"Mrs. Packard": Using It or Losing It?

Olivia D'Ambrosio in and as "Mrs. Packard"
(photo: Mark J. Franklin)

Bridge Repertory Theater has the much deserved reputation of presenting unusual and provocative plays in the four years of their existence, and this remains true with their latest production Mrs. Packard in their new home at the Multicultural Arts Center in East Cambridge. The play is based on a relatively unknown but important true story of a woman whose place in feminist history should by all accounts be on a par with the suffragettes who secured the vote for women in this country. Playwright Emily Mann's mission was to celebrate this overlooked heroine and establish her rightful place in that history (or herstory). In this co-production by Bridge Rep and Playhouse Creatures Theatre Company, she has successfully managed just that, even though the result is less drama than polemic. Her 2007 work takes the true tale of Elizabeth Packard (referred to by everyone in the play, including her husband, with her more formal title rather than her first name) who was institutionalized in an insane asylum for the unforgivable crime of questioning her Calvinist preacher husband's beliefs in public. While difficult to believe today, in 1851 the State of Illinois passed a law that enabled a husband to have his spouse “entered or detained in the hospital on the request of the husband...without the evidence of insanity required in other cases”. The play is set in the State of Illinois from 1861 to 1864, the years of Mrs. Packer's virtual imprisonment.

In the title role, Bridge Rep's Producing Artistic Director Olivia D'Ambrosio creates a stunning character who dominates the play with the extraordinary breadth of her performance, perhaps even beyond the playwright's words. It's easily D'Ambrosio's most memorable work, as she navigates the perilous tightrope between proving her sanity while not relinquishing her own integrity. The task is made difficult, seemingly impossible, by the insidiously corrupt role of Dr. McFarland (superbly portrayed by Producing Artistic Director of Playhouse Creatures Theatre Company, Joseph W. Rodriguez) and the unbending rigidity of her husband Theophilus Packer (Steven Barkhimer). In the asylum she finds herself in the company of other women equally sane, and a staff that ranges from brutal, as in the case of Mrs. Bonner (Annabel Capper), to the more humane, as in the case of Mrs. Tenney (Shanae Burch). Only after several years does the opportunity to convince others of her sanity arise, in the person of Asylum Board Member Mr. Blackman (Matthew Zahnzinger), who perceives in her the passion that was incorrectly viewed as insanity, and her using of reason as opposed to losing it. The entire cast of eighteen is uniformly brilliant. It should be noted that Burch in particular creates a very believable character with more humanity than might be expected; the same could be said for Zahnzinger, who provides yet another meticulously crafted role in a varied career. When Mrs. Parker is finally freed, after initially being held as a prisoner in her own home, and finally publicly cleared, she resolves to do all in her power to use her restored freedom to do good for others in similar situations.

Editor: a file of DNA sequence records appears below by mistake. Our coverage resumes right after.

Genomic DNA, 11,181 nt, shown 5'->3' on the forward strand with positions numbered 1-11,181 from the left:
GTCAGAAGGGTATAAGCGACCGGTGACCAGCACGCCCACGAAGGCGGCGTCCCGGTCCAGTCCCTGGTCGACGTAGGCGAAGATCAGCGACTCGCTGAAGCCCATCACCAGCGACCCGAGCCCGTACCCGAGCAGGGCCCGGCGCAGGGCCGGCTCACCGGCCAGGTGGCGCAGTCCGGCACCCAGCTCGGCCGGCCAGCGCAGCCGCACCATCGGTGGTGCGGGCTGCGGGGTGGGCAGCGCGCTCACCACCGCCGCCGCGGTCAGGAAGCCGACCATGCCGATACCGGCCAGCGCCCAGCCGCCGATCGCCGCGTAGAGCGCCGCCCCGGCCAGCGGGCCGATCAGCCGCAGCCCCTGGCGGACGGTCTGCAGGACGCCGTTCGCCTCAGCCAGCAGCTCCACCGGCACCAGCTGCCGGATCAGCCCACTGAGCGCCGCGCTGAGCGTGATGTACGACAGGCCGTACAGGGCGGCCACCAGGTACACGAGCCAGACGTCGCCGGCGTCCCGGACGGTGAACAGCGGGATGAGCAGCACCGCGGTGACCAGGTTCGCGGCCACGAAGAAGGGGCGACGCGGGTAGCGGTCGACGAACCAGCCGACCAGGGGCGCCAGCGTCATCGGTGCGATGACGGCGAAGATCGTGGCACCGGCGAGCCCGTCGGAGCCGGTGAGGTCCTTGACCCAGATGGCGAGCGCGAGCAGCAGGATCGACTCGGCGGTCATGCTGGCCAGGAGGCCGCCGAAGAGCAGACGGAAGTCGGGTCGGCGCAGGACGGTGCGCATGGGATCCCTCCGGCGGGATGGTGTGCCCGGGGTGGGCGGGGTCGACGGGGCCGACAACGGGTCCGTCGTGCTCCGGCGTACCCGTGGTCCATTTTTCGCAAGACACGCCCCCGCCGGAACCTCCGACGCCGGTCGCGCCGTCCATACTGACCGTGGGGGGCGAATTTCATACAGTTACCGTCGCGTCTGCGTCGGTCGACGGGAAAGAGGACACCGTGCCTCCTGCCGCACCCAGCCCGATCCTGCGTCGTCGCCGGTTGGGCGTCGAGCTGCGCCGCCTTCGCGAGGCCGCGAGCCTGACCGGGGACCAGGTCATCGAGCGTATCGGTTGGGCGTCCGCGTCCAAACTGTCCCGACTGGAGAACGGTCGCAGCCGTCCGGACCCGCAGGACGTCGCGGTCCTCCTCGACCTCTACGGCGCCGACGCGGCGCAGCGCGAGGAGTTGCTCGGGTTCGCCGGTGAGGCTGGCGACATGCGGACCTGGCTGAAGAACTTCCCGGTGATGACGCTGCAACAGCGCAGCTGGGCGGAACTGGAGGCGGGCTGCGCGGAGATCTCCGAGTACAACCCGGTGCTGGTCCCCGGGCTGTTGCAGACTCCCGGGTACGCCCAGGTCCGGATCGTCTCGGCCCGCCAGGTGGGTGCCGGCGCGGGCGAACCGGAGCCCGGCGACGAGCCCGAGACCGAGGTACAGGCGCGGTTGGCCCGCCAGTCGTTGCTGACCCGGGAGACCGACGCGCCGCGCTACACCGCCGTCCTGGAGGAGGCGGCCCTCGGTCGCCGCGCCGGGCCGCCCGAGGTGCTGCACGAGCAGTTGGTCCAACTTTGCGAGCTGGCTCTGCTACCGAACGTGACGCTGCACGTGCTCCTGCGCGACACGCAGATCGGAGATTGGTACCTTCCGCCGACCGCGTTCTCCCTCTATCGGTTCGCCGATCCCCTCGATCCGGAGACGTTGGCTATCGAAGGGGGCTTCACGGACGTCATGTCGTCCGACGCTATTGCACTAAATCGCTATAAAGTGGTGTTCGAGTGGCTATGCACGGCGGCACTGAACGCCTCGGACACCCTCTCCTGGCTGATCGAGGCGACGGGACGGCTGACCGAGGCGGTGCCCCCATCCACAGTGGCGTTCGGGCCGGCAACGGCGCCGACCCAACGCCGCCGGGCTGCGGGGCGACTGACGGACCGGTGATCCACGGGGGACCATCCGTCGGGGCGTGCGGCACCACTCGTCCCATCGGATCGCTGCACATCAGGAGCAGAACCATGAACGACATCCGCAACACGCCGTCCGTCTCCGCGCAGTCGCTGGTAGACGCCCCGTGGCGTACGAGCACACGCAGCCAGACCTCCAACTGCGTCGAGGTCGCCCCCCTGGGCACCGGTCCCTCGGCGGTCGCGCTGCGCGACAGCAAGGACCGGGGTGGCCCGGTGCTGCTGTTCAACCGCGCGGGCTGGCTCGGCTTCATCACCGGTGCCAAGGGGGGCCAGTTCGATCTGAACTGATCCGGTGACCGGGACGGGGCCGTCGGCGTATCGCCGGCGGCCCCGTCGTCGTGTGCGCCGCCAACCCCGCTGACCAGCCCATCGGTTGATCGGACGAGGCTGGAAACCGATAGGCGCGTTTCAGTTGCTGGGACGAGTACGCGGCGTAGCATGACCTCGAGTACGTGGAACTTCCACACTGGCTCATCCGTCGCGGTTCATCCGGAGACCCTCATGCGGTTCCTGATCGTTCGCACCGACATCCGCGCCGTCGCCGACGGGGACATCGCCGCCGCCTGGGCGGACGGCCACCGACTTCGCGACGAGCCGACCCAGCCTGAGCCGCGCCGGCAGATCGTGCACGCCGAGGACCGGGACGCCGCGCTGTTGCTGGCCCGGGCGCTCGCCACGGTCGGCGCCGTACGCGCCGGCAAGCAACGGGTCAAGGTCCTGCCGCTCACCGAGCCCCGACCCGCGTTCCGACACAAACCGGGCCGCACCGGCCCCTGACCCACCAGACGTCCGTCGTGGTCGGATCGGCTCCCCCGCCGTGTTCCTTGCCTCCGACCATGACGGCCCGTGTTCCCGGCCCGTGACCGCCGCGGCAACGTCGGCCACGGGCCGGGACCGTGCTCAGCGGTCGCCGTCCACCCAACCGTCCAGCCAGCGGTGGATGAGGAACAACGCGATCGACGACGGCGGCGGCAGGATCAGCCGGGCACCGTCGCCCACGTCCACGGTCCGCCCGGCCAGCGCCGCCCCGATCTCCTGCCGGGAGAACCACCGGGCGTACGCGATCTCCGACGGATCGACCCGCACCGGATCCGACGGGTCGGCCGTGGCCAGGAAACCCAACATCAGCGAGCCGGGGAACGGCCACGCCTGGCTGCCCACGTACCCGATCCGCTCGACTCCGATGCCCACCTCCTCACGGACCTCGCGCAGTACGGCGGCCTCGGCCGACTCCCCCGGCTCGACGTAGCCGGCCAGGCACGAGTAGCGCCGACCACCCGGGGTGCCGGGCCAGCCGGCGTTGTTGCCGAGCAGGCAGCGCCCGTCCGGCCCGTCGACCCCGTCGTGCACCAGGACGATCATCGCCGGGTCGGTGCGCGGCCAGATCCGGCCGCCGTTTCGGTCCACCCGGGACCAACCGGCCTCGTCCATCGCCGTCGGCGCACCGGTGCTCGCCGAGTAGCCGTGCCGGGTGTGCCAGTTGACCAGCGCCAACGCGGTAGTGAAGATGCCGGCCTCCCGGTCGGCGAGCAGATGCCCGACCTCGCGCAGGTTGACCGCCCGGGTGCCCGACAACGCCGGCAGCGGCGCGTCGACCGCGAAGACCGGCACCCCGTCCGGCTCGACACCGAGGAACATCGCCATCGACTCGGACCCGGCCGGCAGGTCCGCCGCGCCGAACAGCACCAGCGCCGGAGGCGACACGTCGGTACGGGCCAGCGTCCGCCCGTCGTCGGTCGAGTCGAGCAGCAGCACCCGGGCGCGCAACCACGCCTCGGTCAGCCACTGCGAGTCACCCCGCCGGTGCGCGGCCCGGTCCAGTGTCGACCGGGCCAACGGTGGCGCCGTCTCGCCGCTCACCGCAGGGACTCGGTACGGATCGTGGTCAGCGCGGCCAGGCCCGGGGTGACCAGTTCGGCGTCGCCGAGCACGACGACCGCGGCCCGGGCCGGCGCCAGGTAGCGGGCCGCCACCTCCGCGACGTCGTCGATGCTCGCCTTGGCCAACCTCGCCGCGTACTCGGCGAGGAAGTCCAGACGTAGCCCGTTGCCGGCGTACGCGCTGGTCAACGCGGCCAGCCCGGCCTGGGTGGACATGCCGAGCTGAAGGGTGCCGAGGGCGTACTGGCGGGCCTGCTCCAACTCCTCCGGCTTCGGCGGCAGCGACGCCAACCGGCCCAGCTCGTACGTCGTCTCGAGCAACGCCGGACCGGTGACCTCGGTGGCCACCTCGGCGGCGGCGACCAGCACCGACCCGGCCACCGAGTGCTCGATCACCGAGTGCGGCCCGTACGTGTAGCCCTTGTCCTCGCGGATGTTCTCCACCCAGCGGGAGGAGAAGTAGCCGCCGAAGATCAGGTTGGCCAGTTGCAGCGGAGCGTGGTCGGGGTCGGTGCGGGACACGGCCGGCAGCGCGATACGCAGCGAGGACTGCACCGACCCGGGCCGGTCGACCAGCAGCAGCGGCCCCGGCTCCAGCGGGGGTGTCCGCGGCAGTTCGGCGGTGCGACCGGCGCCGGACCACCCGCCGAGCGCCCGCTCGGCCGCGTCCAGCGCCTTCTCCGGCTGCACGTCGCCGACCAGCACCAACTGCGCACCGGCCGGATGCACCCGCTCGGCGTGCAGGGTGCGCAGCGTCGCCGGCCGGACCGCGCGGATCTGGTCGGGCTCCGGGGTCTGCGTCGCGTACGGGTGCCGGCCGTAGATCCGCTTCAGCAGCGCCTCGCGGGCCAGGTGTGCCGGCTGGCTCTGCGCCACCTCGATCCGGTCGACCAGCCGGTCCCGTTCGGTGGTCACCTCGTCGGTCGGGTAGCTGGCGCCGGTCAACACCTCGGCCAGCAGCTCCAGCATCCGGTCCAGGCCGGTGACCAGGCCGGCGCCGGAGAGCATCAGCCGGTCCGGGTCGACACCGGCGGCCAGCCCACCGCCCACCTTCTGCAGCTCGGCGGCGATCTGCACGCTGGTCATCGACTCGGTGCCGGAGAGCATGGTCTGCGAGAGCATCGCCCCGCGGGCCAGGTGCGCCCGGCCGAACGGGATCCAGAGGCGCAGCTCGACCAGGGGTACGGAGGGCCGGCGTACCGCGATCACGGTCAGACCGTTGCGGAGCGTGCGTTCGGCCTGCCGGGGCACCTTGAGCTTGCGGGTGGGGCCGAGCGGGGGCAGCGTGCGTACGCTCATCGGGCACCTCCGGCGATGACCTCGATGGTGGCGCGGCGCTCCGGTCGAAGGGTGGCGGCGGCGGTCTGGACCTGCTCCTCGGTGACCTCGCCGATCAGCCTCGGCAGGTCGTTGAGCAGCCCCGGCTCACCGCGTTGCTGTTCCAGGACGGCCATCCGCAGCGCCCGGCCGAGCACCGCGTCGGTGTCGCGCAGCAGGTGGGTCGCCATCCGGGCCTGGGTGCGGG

And so she did, with her subsequent books that exposed the deplorable conditions in the era's institutions. She continued to be an outspoken champion not just for women's rights in this country but also for reform of those same institutions for the “mentally ill”. This production, ably directed by Emily Ranii, with clever use of the space by Scenic Designer Jon Savage and Lighting Designer E. D. Intemann, as well as appropriate Costume Design by Chelsea Kerl, is another memorable collaboration by the estimable Bridge Rep in its relatively brief existence.


New Rep's "Golda's Balcony": Hitting Pay Dirt with Golda Dust?

Bobbie Steinbach in "Golda's Balcony"
(photo: Andrew Brilliant/Brilliant Pictures)

Golda's Balcony, a 2003 one-person play by the late William Gibson, first saw the theatrical light of day in an earlier version titled Golda , essentially a vehicle for the actress Anne Bancroft, back in 1977, which played pre-Broadway in Boston (remember those days?). Gibson had previously worked with Bancroft in her Broadway debut, Two for the Seesaw, in 1958, and again in the unforgettable The Miracle Worker in 1959, so hopes were high that this would be yet another successful collaboration, but it was not to be (though it garnered a Tony Award nomination for Bancroft). More than twenty five years later, Gibson decided to dust off the cobwebs and rework his play and presented the rewritten version, a successful effort this time, which would become the longest running one-woman show in Broadway history, now appearing on the stage at New Rep. In its current form, it remains a solo vehicle for an actress, Bobbie Steinbach, as Golda, having last appeared at New Rep as Yente in Fiddler on the Roof.

As the name implies, this is the history (or herstory) of the American schoolteacher (born in Kiev, thus an immigrant to our then-welcoming country) from Wisconsin who became the fourth (and first female) Prime Minister of Israel, Golda Meir. Towards the end of the play, the title is revealed as a reference to the balcony area where visiting VIPS could observe the activity in Israel's secretive Dimona nuclear weapons facility. Therein lies the conundrum: while Meir's life was a fascinating one, bringing her life to the stage is another matter. Gibson himself stated that at the core of his theme was the question: “What happens when idealism becomes power?”, and in this work that query remains unanswered. This production is Directed by Judy Braha, with Scenic Design (a table, chairs, stools and seemingly hundreds of military boots under a multi-level playing area) by JiYoung Han, Costume Design (a single house dress) by Penney Pinette, Lighting Design by John Malinowski, Sound Design by David Wilson, and Projection Design by Seaghan McKay.